The attack on democratic capitalism, on individualism and freedom in America, is an attack on the moral foundation of America, and Ayn Rand more than anyone else did a fantastic job of explaining the morality of capitalism, the morality of individualism. And this, to me, is what is matters most. It is not enough to to say that President Obama's taxes are too big, or the health care plan doesn't work for this or that policy reason. It is the morality of what is occurring right now and how it offends the morality of individuals working toward their own free will to produce, to achieve, to succeed, that is under attack, and it is that what I think Ayn Rand would be commenting on, which we need that kind of comment more and more than ever.Like Rand, Ryan sees nothing but the "producer," with the critical difference being that Ryan is dealing with real life, not fiction. If policy is driven soley from the perspective of the producers, then the Pinto is the inevitable result. To Ryan's mind, producing a car that is known to be unsafe is not only justified, but doing so is the right of the producer. Any harm that befalls the consumer, presumably, is subordinate to the producer's freedom to achieve and succeed.
The third and most important response is the extent to which the GOP wants to ensure that a company like Ford might never again suffer the consequences of producing a harmful product. The preamble to the GOP's 2012 platform states:
This platform affirms that America has always been a place of grand dreams and even grander realities; and so it will be again, if we return government to its proper role, making it smaller and smarter. If we restructure government’s most important domestic programs to avoid their fiscal collapse. If we keep taxation, litigation, and regulation to a minimum.Emphasis added. Everyone knows that the GOP wants lower taxes and less regulation on business. Notably, during the 1970s while concerns about the Pinto's safety were growing, Ford was fighting tooth and nail to kill federal safety regulations about, among other things, fuel tanks that were susceptible to rupturing on impact. The Mother Jones article linked earlier discusses this fight in detail.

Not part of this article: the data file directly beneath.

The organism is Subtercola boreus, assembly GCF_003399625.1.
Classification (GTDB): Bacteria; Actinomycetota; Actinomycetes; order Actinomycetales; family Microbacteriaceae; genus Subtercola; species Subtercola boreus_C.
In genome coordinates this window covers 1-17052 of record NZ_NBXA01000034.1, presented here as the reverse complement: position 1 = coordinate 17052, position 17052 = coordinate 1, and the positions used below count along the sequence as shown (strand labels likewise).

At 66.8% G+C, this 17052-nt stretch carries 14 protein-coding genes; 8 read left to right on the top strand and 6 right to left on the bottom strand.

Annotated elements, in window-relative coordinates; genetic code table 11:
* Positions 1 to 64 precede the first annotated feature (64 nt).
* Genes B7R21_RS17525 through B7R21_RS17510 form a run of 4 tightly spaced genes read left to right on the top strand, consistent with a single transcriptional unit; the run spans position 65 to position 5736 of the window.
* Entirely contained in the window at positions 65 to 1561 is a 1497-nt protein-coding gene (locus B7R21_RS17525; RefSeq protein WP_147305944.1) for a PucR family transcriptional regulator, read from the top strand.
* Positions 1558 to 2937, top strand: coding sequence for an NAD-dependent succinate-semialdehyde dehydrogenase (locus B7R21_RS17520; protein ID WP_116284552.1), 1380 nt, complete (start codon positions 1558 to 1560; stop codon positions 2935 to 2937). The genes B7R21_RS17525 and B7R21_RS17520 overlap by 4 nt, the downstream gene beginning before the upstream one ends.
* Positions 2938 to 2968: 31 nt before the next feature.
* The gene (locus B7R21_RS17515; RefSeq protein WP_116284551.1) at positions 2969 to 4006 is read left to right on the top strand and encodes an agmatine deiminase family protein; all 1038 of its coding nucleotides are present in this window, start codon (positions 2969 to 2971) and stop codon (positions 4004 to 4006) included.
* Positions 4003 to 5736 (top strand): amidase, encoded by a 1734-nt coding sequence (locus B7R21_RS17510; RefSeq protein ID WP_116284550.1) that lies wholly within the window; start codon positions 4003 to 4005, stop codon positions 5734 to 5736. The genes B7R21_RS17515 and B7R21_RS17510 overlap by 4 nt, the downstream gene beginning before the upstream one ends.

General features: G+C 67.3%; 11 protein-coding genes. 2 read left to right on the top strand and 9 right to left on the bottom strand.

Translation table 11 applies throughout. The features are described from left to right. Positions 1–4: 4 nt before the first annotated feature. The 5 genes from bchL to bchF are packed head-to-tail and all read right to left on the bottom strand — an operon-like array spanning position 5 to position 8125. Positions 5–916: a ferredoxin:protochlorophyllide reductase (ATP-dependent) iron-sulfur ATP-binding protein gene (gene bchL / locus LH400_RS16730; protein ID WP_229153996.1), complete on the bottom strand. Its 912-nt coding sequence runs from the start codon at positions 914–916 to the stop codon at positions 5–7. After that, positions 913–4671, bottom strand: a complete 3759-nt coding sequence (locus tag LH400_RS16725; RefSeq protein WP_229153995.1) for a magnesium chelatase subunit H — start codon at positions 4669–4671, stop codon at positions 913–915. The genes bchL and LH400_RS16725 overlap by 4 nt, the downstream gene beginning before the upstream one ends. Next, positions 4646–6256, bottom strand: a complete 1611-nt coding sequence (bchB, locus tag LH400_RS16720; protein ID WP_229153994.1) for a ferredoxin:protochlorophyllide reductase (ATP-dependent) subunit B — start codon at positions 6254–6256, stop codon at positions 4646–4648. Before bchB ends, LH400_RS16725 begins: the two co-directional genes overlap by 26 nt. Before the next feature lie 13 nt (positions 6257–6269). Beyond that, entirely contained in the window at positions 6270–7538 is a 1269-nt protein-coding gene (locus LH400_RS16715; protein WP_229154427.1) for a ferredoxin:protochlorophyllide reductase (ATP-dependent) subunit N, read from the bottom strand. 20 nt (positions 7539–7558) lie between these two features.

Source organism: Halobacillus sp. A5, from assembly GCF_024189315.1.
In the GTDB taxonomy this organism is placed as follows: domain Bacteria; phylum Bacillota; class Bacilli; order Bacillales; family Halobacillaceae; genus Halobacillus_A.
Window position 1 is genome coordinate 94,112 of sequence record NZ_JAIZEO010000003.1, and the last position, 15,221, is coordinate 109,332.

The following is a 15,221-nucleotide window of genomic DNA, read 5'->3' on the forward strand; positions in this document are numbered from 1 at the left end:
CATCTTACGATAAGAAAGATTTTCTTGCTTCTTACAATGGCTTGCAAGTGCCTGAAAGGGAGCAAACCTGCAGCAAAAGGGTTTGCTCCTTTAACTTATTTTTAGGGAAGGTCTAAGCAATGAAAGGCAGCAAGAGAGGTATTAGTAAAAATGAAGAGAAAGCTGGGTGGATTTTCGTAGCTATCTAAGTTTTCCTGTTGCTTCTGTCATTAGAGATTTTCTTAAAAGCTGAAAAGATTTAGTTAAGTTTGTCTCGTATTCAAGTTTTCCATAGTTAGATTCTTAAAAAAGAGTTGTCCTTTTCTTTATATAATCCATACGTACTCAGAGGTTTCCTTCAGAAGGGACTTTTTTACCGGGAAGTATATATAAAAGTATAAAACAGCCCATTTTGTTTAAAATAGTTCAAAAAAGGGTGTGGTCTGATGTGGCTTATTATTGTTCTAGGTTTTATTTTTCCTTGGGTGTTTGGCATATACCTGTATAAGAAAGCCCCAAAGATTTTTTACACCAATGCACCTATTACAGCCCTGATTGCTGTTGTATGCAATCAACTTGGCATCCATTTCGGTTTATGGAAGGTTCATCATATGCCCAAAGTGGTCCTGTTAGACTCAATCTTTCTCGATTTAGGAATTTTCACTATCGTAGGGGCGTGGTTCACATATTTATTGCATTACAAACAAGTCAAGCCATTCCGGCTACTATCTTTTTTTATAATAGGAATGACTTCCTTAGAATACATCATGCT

Too often overlooked, however, is the party's longstanding desire to stop people like Richard Grimshaw or their heirs, like Mrs. Gray's, from holding the "producers" accountable when they put dangerous products into the stream of commerce. The platform doesn't get into so-called tort reform as a general concept, preferring to limit the discussion to medical malpractice with some hat tips to "frivolous" lawsuits in other specific areas.
But as Jamie Kitman observed in a March 2011 article at CarTalk, the Republicans are interested in curtailing damages that plaintiffs like Grimshaw could recover, no matter how severe the misconduct of companies like Ford:
However, under tort reform legislation being considered again today by a Republican House, punitive damages in a case like Grimshaw might be capped at $250,000. The total damages awarded to the burned child would today be limited in total amount to less than one percent of the 1970 judgment.Punitive damages are intended to punish the wrongdoer and prevent similar wrongful conduct in the future. The practical effect of a punitive damages cap on industry giants when they are engaging in the sort of cost/benefit analysis that Ford undertook when it determined to unleash the Pinto on an unsuspecting public is nil.
"Tort reform" seeks to eliminate what is often the only check — and redress — we have against corporate wrongdoing. If the tort reformers have their way, the price of killing innocents with products known to be defective and potentially lethal will fall with inevitably, disastrous consequences.
Without the deterrent effect of punitive damages, company brass can proceed at will with profits, but not safety, in mind. And that -- a Pinto renaissance, if you will -- is precisely what the "morality of capitalism" hopes to accomplish.